AIB is looking to acquire €4 billion worth of Ulster Bank's performing corporate and commercial loans following NatWest's decision to withdraw from the Republic of Ireland.
Ulster Bank has 1.1 million customers here, along with 2,800 staff and 88 branches
Today NatWest said it would begin an "orderly and considered" withdrawal from the market over the coming years and was in talks with a number of parties about different parts of its business.
AIB has confirmed that it has entered into a non-binding "Memorandum of Understanding" with NatWest to buy a €4 billion Ulster Bank portfolio of performing corporate and commercial loans.
AIB also confirmed the transfer of employees to AIB from within Ulster Bank's commercial franchise directly involved in the day to day management of the loan book.
It is understood that between 200 and 300 Ulster Bank staff could transfer to AIB if the sale of the €4 billion Ulster Bank corporate loan book is concluded.
These would primarily be relationship managers who deal with specific clients.
The loan book is made up of around 5,000 customers, ranging in size from medium to large companies and some smaller firms with large turnover.
However, no deal has been reached yet and no price agreed for the portfolio.
It is understood that contacts have been taking place at a very senior level between both banks since reports began to emerge last year that NatWest was conducting a strategic review.
The deal, if it were to go ahead, would represent a significant opportunity for AIB to acquire a large performing corporate loan book.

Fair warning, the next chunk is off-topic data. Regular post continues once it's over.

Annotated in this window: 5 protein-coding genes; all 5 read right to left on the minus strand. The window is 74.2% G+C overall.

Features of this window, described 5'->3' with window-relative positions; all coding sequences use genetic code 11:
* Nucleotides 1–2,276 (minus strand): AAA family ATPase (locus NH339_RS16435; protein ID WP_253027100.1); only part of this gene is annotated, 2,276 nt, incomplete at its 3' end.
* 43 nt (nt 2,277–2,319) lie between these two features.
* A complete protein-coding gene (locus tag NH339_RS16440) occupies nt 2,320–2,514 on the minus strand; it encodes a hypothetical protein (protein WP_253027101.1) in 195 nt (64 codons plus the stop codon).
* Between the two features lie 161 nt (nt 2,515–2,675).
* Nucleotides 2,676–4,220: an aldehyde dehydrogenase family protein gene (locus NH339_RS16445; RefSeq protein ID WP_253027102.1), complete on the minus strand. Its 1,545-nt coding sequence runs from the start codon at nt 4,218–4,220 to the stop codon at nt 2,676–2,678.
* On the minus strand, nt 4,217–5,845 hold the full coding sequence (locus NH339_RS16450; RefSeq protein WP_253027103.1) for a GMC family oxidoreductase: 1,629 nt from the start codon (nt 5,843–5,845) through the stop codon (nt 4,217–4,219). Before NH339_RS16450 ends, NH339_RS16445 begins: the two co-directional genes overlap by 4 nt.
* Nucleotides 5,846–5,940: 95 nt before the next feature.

It will be a slow process though and could take up to nine months to get the deal finalised and to get regulatory approval.
In a statement, AIB said that the potential deal remains subject to customary due diligence, further negotiation and agreement of final terms and definitive documentation, as well as obtaining appropriate internal, corporate and regulatory approvals and other conditions precedent.
"No assurance can be given that the parties will reach a definitive agreement or that the proposed sale will be concluded on acceptable terms, when contemplated, or at all," the bank said.
It added that it will provide an update to the market in due course.
Commenting on today's developments, Goodbody Stockbrokers said that if the deal to buy the €4 billion portfolio goes ahead, it would make AIB the clear market leader in corporate and SME lending in Ireland.
"New business banking rates in Ireland are 3.7% and rates on corporate banking are likely to be lower, but this still implies potential material profit accretion for AIB," the stockbrokers added.
Shares in AIB moved higher in Dublin trade today.